Wordsworth present his views on childhood and parenting, in many ways such as language, structure and form. He portrays children as the epitome of innocence while he depicts adults as the essence of experience. His poems had set the foundations of childhood and parenting. The three main poems that show this are: The Idiot Boy, We are Seven and Anecdote for Fathers.
Wordsworth uses The Idiot Boy to ask the reader two questions. The first regards the happenings of his imagination especially what happened at night and the second regards of his imaginative adventures. Wordsworth does this intentionally, to show that children use their imagination to keep themselves occupied, also he might have wanted to show that their imagination was one of the keys to a hopeful future or their personality.
Wordsworth explores different states of mind of both the mother and the son. The mother is shown through the language used. She experiences a range of emotions: overconfidence, doubt, fear and anxiety. However, when we compare her to her son, who is mentally disabled he remains joyful, innocent, imaginative and closer to nature than even his mother he remains unperturbed.
The rhyming scheme is first established after the 1st verse, abccb, it adds pace and suspense and it underpins a sense of comedy. Wordsworth doesn’t only use this rhyming scheme to add a sense of comedy, but it is like a nursery rhyme, so it can be enjoyable and understandable to everyone. Wordsworth portrays the mother as someone who is caring, also someone Wordsworth would trust as she would protect her loved one. The language of the poem is very positive as Wordsworth uses words such as “glee” and “merry”. These adjectives give a sense of hope and respect towards Johnny. Therefore Wordsworth wants to portray children as a pure being, someone you must not tarnish with logic or even education, as they will learn their knowledge from the best teacher; imagination or nature.
Another poem, where the readers see Wordsworth conveying his views on childhood and parenting is in We are Seven, this poem is slightly different compared to the other Wordsworth poems, as we see two perspectives on death, one by the little girl and another by the ignorant narrator who could be a father, at first until he is taught by the little girl. It is structured in four sections, Verses 1-3- are about the girl and her landscape, verses 4-9- are outlining her family background and her response to the narrator’s enquiry. Verses 10-15 are a filling out of her enigmatic reply about her life and the death of her siblings. The stand-off between these two is polarised and entrenched positions.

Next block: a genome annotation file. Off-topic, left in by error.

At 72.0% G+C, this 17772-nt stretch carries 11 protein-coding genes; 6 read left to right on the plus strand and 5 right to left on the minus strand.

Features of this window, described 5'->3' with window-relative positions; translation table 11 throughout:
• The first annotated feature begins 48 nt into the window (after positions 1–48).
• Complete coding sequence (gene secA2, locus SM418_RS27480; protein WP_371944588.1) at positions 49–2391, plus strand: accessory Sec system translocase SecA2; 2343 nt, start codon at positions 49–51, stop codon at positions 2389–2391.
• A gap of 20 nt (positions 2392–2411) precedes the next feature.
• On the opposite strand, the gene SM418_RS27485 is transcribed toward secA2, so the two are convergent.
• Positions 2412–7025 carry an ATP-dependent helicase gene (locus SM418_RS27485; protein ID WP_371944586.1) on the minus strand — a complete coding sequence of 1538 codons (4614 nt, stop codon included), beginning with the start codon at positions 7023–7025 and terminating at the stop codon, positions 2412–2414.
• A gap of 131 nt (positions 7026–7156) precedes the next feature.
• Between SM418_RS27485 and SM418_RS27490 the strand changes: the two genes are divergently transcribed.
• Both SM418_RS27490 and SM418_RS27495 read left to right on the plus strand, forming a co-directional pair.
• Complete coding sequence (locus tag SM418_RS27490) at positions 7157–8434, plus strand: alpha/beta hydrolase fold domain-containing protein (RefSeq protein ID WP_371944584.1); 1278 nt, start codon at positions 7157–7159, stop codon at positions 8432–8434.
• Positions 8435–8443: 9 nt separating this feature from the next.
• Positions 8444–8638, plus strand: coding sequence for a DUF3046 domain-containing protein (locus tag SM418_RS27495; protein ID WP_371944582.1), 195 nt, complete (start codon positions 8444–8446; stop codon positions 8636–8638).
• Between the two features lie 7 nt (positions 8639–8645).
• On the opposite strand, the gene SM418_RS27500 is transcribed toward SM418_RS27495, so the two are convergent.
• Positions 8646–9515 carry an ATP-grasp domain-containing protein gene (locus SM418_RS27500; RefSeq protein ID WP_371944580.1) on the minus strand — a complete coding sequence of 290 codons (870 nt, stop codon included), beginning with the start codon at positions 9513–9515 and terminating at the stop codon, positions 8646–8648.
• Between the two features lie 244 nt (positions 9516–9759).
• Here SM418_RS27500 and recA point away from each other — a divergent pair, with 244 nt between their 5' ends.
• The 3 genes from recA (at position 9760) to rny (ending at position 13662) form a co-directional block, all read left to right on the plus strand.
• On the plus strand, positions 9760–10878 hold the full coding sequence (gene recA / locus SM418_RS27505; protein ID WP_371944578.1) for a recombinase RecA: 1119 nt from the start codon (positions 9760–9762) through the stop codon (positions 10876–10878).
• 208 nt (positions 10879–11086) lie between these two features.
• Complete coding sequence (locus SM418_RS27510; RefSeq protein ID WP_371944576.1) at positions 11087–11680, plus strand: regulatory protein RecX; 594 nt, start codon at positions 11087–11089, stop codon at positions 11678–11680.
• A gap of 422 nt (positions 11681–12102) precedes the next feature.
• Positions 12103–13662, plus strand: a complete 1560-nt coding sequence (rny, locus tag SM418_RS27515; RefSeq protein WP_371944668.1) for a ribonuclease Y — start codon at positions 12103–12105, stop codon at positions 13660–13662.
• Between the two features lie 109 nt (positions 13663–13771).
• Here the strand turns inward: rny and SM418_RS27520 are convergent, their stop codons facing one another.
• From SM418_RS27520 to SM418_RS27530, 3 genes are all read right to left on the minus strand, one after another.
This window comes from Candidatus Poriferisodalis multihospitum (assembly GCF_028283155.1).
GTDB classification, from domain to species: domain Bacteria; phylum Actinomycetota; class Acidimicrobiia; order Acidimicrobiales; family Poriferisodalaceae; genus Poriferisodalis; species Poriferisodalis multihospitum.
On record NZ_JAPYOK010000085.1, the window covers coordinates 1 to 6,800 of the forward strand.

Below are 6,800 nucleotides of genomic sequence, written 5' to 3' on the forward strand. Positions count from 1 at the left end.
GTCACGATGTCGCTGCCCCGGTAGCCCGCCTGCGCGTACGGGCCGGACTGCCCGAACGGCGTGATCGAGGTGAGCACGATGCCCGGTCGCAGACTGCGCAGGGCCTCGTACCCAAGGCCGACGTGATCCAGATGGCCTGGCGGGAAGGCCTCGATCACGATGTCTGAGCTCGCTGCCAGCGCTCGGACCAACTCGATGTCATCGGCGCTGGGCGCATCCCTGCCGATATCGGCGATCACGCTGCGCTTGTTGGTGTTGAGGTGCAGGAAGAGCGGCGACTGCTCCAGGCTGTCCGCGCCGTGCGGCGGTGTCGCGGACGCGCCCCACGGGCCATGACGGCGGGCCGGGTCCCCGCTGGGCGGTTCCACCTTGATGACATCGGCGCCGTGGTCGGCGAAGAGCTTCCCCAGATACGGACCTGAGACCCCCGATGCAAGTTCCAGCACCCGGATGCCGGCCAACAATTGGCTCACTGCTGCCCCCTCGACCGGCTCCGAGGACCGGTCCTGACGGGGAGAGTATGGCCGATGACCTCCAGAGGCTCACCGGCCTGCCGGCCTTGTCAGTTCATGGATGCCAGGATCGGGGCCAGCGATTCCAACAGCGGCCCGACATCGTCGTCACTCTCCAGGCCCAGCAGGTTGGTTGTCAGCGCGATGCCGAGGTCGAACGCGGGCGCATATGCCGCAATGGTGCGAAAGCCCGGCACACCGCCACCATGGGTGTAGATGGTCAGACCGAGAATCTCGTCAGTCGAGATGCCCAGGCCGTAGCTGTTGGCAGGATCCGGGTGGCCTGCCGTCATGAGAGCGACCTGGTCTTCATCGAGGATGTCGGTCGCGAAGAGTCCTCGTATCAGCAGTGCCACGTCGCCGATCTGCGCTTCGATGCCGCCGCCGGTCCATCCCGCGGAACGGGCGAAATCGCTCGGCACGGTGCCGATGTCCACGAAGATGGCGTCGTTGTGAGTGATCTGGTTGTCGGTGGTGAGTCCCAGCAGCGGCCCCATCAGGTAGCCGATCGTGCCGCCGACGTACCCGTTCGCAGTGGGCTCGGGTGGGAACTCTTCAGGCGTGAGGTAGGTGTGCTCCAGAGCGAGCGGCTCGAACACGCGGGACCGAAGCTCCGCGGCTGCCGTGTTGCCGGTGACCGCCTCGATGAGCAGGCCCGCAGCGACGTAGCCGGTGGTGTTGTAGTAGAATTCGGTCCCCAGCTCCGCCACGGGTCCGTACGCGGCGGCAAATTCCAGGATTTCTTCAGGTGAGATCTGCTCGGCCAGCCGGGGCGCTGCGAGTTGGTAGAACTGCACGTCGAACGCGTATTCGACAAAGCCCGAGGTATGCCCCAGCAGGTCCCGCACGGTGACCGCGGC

Wordsworth uses his language, to make the girl and the narrator take a different viewpoint on death, the girl’s language is obviously taken from the mother and it is euphemistic: “released from her pain” and “[John] was forced to let go”. This conveys the pain the little girl had to suffer; she is trying to ease her pain and trying to make the reader suffer less. Wordsworth is showing that children are knowledgeable. However, she does not like the fact of death at all, as it saddens her. She still keeps the memory of her loved ones, which is only seen in children rather than adults.
Wordsworth deceptively uses simple approach in language and form, the poet has suggested that we can share and accept the mystery of this young’s girl view. Wordsworth makes this poem more like a nursery one with the use of internal rhyming such as “green” and “seen”. It is written in quatrains consisting of 3 lines of iambic tetrameter and a final line which is an iambic trimester, the mood is a sing-song. This makes the poem more towards the child and Wordsworth is trying to present her as a strong character. He portrays the narrator as a preacher, something Romantics hated. As he tries to force his religious teachings upon everyone, however the roles are swapped, the little girl is teaching him, that he must care about everyone but especially children, as they are all individuals, who should not be ruined by logic and rationality.
Like We are Seven, Anecdote for Fathers explores the nature of wisdom in children and adults. Similarly it is written in quatrains with 3 iambic tetrameters and a final iambic trimester, rhyming abab. It also, like We are Seven, encourages us to view the father ironically and to see his interrogation of his son, something initiated “in very idleness”, as an adult indulgence, either to fill a moment or to selfishly focus on his own sentiments and emotions.
Even though the boy responds illogically, it portrays to us the feelings that Wordsworth might have had during his childhood, as the child doesn’t know how to respond to the father it’s quite difficult for him. The boy is suffering due to his father’s alteration of mood or his complex emotions that are unknown to the child. The poem contrasts the cynicism and selfishness of the father with the physical and mental purity of the child. Time is meaningless anyway to a child’s short existence and the poem illustrates how children are corrupted by society and adults.
Wordsworth is implying that we should not force logic and rationality on our children, as we must respect their feelings: we are not all the same and that is the key to the mystery and beauty of life. In the last verse it can be seen that the father is the ‘child of the man’. The child can be seen as a symbol of nature, which is common in the three poems of Wordsworth.
Overall it can be said, that Wordsworth sees a cynical point of view towards parents, but not towards the mother. It can be also said that the narrator and the father are both male, he could be seen as quite anti-male. He sees children as someone we must delicately take care, as they are our future’s generation and happiness.